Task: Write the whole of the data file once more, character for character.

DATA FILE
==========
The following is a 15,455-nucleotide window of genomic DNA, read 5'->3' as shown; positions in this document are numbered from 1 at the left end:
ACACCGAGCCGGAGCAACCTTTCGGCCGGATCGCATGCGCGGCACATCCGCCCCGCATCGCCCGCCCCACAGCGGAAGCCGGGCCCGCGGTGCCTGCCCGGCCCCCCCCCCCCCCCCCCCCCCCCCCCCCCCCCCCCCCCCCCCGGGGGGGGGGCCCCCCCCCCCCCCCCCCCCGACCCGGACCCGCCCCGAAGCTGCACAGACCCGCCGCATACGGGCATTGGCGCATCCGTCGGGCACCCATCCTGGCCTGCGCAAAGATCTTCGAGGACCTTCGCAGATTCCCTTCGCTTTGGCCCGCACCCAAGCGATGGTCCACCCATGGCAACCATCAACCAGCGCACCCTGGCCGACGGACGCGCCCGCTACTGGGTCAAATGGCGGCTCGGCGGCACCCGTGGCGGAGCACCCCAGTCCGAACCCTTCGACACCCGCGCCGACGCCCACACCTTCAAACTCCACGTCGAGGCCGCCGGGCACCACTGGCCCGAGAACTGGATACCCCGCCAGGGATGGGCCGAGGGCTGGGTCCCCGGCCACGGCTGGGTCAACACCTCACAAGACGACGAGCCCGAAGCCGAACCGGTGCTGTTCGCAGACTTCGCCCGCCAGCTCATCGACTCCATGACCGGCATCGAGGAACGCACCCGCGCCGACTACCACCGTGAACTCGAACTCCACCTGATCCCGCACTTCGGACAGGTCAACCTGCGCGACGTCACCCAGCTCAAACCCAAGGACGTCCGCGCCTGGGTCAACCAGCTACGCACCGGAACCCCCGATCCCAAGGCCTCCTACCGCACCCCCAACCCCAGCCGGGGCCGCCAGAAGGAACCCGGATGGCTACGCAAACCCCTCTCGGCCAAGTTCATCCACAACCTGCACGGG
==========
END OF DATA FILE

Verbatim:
The following is a 15,455-nucleotide window of genomic DNA, read 5'->3' as shown; positions in this document are numbered from 1 at the left end:
ACACCGAGCCGGAGCAACCTTTCGGCCGGATCGCATGCGCGGCACATCCGCCCCGCATCGCCCGCCCCACAGCGGAAGCCGGGCCCGCGGTGCCTGCCCGGCCCCCCCCCCCCCCCCCCCCCCCCCCCCCCCCCCCCCCCCCCCGGGGGGGGGGCCCCCCCCCCCCCCCCCCCCGACCCGGACCCGCCCCGAAGCTGCACAGACCCGCCGCATACGGGCATTGGCGCATCCGTCGGGCACCCATCCTGGCCTGCGCAAAGATCTTCGAGGACCTTCGCAGATTCCCTTCGCTTTGGCCCGCACCCAAGCGATGGTCCACCCATGGCAACCATCAACCAGCGCACCCTGGCCGACGGACGCGCCCGCTACTGGGTCAAATGGCGGCTCGGCGGCACCCGTGGCGGAGCACCCCAGTCCGAACCCTTCGACACCCGCGCCGACGCCCACACCTTCAAACTCCACGTCGAGGCCGCCGGGCACCACTGGCCCGAGAACTGGATACCCCGCCAGGGATGGGCCGAGGGCTGGGTCCCCGGCCACGGCTGGGTCAACACCTCACAAGACGACGAGCCCGAAGCCGAACCGGTGCTGTTCGCAGACTTCGCCCGCCAGCTCATCGACTCCATGACCGGCATCGAGGAACGCACCCGCGCCGACTACCACCGTGAACTCGAACTCCACCTGATCCCGCACTTCGGACAGGTCAACCTGCGCGACGTCACCCAGCTCAAACCCAAGGACGTCCGCGCCTGGGTCAACCAGCTACGCACCGGAACCCCCGATCCCAAGGCCTCCTACCGCACCCCCAACCCCAGCCGGGGCCGCCAGAAGGAACCCGGATGGCTACGCAAACCCCTCTCGGCCAAGTTCATCCACAACCTGCACGGG